Three communications fields turn to 3-dimensional visualizations

The maker movement has stretched itself over dozens of industries over the past 10 years — and now, it’s begun its foray into communications.

Journalists turn maps 3D

Journalist Matthew Schroyer is one of the earliest to use the 3D model repository Sketchfab to tell stories within an embeddable, three-dimensional box. Annotations serve as anchors on a guided tour through the model.

By using what’s called photogrammetry software, he was able to take drone footage from a citizen group in Ukraine, and turn it into a model within three hours for the Professional Society of Drone Journalists he founded.

If you compare it to the Atlantic’s own coverage of the tragedy — a photo essay — you can see for yourself how this new form of storytelling has its merits. Mainly, it can show scope in a way that even the most wide-angle photos can’t — and it can leverage that scope with annotations. You can also layer different maps to show changes.

Designers use it to help sell their products

Industrial designers use modeling and rendering software to make products, so they can just upload their products straight to SketchFab without much extra work.

You can compare the SketchFab below to this picture. SketchFabs can be used in Facebook posts too. Which would inform you more from that cursory glance on social media?

Science Illustrator sees potential in her field

Science and Animal Illustrator Mieke Roth started modeling to make her 2D illustrations more accurate and faster to produce about 10 years ago. The traditional method that most illustrators still use, she says, involves painting a new picture for each angle. Now she can just scroll around models to take pictures.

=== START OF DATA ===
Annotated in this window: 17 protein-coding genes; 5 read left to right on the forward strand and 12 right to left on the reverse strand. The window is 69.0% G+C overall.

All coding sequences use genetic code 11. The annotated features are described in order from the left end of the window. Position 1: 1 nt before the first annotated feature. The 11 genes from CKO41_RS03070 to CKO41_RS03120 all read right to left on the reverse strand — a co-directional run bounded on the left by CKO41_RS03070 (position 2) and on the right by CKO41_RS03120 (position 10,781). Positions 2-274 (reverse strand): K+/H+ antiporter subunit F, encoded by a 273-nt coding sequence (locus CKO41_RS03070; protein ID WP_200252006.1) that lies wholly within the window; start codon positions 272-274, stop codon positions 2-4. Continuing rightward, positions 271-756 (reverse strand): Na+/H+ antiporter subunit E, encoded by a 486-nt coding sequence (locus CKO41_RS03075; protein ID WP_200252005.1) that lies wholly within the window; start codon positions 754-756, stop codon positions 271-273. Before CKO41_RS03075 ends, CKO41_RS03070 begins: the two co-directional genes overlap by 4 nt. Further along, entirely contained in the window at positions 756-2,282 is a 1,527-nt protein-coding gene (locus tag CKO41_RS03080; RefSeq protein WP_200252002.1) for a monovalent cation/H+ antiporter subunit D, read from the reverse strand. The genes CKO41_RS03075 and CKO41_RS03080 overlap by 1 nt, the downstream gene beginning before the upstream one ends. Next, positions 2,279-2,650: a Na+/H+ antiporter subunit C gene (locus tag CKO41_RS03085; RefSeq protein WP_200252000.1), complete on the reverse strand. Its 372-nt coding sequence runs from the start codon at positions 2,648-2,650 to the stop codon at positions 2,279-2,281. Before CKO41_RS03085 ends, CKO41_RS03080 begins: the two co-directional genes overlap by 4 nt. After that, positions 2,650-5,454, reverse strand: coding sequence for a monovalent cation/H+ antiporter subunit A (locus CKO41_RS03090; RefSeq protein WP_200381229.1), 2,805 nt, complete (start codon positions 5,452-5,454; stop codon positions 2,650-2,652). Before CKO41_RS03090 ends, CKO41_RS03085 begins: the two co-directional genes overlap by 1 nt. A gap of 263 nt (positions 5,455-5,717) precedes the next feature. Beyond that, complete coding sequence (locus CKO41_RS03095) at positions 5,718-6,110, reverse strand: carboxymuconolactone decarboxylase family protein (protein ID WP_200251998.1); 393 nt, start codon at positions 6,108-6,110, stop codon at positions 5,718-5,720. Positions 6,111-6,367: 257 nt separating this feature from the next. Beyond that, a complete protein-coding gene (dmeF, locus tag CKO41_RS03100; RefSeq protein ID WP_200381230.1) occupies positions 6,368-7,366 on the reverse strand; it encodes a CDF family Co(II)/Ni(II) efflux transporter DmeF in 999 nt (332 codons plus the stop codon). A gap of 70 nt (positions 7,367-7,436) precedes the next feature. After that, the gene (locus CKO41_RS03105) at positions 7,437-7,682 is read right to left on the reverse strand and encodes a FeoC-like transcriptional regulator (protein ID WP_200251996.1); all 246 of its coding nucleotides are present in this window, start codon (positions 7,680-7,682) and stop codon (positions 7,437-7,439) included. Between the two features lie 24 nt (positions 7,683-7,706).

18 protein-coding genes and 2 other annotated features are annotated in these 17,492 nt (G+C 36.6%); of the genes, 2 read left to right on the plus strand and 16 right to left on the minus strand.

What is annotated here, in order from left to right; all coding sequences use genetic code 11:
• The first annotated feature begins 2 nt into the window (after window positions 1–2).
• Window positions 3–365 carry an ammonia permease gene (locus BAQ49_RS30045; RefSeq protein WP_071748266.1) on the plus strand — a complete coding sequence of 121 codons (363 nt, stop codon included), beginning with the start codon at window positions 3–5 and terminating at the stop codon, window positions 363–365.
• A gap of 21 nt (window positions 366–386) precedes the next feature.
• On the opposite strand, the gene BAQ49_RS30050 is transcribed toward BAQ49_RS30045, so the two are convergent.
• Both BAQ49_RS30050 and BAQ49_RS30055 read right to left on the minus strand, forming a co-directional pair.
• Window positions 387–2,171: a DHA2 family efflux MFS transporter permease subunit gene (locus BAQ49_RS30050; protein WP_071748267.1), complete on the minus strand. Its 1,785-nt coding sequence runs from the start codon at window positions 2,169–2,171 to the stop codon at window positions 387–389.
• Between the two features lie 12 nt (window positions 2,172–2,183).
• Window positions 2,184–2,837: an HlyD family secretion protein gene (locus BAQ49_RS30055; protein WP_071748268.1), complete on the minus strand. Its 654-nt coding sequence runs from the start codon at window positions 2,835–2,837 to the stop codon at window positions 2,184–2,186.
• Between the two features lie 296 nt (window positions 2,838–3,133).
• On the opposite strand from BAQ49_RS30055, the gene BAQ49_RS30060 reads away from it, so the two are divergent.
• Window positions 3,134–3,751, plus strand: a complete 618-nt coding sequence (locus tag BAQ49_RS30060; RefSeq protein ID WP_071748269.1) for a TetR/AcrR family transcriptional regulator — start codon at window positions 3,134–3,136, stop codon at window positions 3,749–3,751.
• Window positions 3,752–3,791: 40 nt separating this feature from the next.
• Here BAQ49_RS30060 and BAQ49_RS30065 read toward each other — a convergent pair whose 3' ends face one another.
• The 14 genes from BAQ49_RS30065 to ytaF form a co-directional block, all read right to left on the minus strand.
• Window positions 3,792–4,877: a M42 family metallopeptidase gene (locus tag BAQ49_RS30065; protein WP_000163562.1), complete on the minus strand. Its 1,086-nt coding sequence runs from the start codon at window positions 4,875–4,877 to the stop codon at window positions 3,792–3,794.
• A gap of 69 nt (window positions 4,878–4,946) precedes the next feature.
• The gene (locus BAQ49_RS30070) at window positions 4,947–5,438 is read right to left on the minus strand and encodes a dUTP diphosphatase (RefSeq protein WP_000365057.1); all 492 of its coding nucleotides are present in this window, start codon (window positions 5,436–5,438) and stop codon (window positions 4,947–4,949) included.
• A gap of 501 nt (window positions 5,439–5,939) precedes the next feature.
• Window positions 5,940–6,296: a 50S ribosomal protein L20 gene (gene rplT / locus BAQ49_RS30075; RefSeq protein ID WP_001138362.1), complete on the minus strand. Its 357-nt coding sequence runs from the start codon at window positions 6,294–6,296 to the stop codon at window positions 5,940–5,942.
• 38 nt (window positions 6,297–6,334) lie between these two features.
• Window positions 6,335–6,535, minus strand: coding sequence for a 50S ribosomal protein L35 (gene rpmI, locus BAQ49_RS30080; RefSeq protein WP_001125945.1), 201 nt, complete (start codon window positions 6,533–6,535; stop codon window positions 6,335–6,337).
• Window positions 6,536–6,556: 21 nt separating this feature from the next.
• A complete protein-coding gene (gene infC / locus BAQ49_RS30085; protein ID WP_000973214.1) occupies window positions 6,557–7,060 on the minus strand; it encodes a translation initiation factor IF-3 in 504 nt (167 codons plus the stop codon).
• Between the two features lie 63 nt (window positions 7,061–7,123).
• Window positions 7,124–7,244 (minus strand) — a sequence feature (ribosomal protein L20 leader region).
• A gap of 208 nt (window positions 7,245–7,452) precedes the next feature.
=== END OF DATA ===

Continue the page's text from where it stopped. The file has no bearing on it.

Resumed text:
In the past few years, she’s taken many these models and uploaded them to SketchFab. Her page is a portfolio, meant to market this new form of illustrating to people in her field.

“I hope in the next few years it’s going to become a big presence on science websites,” Mieke says, adding that she’s working on her first commission for a 3D model embedded with SketchFab.

Other potential uses

The free smartphone app 123d Catch can make some decently high-quality scans. An ipad add-on can deliver even better scans. Radiolab used a high-end scanner for a podcast on “things.”

The Internet is a vast repository of scans and models, and quite often, you’ll find one that’s in the public domain and matches what you need to tell your story better. Someone took a public model and made the Sketchfab featured below during the Philae comet lander incident.

It’s also important to note that all of these can be viewed in virtual reality with tech like the Oculus Rift, which has several storytelling capabilities, elaborated here by Grace Donnelly.

The take away

Some of the highest praise a writer will ever receive is when someone calls their work “dimensional” — meaning their points are nuanced, their characters are eclectic, etc.

The point here is that we can literally make our communications dimensional, and in the process, make our work potentially more compelling.

Me, I’m just starting out my career as a journalist and communicator, but I do model spaceships, like this one. I hope to use Sketchfab in the near future for a short story I’m writing, and for some of my environmental coverage.

Follow me on twitter @akeatin. You can also check out my website akeatin.com.